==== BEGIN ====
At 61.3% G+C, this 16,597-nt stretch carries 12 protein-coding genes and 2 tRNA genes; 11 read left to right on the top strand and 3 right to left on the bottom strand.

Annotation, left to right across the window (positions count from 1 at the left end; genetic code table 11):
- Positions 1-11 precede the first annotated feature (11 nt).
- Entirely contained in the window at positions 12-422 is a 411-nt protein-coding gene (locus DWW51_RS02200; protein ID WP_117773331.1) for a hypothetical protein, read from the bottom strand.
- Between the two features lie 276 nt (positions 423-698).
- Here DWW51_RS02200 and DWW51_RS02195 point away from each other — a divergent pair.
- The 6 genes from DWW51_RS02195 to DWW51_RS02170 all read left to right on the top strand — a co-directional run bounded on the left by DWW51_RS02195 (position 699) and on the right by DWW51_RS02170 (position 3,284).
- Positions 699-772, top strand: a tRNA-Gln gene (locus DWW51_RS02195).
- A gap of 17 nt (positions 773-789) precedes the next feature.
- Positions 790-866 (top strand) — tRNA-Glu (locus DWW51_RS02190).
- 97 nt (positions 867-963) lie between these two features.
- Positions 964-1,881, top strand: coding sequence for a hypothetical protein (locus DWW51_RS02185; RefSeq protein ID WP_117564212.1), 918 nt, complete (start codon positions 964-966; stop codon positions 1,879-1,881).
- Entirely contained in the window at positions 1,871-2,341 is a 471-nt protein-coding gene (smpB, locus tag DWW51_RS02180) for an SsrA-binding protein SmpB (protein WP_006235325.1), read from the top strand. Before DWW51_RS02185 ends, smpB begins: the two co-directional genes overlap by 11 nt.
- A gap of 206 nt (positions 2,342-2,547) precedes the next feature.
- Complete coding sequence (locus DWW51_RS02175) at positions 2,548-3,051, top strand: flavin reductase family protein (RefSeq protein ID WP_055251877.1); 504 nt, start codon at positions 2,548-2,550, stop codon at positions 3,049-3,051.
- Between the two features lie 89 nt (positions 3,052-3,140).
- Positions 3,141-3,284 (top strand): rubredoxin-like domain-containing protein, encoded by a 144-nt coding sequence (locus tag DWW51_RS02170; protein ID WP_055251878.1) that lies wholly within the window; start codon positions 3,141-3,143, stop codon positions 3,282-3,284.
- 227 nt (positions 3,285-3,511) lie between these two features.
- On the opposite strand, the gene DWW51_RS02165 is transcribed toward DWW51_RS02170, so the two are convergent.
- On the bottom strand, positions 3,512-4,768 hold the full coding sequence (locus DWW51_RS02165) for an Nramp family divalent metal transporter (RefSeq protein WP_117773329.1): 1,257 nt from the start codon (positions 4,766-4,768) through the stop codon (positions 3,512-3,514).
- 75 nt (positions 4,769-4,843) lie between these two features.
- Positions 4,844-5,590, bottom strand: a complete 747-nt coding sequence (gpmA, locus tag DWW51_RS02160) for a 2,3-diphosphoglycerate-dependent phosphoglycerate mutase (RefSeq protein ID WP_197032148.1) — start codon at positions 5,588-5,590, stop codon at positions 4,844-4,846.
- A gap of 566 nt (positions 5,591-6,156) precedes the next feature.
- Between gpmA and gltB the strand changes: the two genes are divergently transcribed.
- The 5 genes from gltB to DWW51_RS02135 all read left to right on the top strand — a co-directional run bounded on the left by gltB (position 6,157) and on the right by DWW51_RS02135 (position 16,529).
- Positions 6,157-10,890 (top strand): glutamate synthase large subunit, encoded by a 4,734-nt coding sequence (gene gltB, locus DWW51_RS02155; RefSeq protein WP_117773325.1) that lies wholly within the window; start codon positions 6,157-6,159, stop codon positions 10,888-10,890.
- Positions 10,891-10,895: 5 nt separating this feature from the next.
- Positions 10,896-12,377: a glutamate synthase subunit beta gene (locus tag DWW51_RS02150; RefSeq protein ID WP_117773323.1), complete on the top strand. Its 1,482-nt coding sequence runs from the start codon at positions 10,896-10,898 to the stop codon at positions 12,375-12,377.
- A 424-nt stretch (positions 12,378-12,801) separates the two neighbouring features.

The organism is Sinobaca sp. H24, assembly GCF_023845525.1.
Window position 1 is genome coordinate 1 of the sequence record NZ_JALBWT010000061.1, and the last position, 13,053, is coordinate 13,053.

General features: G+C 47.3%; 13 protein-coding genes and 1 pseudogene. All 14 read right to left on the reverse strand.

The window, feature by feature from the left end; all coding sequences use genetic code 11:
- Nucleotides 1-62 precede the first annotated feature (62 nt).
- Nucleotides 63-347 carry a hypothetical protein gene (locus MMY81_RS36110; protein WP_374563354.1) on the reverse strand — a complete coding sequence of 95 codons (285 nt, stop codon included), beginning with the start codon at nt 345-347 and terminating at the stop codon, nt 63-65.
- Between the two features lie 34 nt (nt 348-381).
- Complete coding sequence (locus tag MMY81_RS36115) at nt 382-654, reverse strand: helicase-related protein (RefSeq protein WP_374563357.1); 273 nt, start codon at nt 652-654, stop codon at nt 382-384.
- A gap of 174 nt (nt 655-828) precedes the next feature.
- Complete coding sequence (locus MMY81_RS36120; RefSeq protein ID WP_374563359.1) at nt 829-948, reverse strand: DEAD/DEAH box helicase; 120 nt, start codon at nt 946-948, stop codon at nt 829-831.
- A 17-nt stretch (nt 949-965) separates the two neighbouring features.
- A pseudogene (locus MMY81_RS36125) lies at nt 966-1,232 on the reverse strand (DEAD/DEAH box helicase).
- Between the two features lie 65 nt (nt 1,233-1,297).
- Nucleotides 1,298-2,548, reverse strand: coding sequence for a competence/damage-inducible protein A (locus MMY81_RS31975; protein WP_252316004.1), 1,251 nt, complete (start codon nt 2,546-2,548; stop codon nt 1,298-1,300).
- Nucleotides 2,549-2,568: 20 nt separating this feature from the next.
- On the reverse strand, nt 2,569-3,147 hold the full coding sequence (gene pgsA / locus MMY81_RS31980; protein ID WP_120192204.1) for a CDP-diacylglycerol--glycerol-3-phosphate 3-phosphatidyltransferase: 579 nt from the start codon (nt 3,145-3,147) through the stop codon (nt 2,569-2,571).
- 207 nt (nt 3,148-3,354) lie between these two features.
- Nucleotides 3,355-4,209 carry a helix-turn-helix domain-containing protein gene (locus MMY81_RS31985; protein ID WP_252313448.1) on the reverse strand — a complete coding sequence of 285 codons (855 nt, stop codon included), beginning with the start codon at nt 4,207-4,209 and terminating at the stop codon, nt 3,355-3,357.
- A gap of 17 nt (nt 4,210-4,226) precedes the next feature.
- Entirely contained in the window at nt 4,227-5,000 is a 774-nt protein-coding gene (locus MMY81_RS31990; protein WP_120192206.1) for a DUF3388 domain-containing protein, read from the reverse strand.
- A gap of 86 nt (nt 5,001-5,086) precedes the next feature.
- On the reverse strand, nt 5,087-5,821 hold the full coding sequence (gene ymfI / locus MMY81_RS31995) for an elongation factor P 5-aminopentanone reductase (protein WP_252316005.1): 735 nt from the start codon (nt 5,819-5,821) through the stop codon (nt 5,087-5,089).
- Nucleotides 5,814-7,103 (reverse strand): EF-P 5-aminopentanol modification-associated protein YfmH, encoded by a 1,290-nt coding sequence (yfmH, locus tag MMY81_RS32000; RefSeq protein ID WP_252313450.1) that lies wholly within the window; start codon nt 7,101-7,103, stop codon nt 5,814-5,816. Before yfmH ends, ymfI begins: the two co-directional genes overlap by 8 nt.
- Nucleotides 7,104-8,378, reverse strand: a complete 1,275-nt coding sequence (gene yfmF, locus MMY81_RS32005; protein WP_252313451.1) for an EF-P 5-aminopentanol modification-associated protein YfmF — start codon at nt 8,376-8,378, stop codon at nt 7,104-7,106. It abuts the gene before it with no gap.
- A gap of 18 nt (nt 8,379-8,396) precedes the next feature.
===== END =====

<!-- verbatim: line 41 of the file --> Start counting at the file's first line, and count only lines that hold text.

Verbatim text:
- A pseudogene (locus MMY81_RS36125) lies at nt 966-1,232 on the reverse strand (DEAD/DEAH box helicase).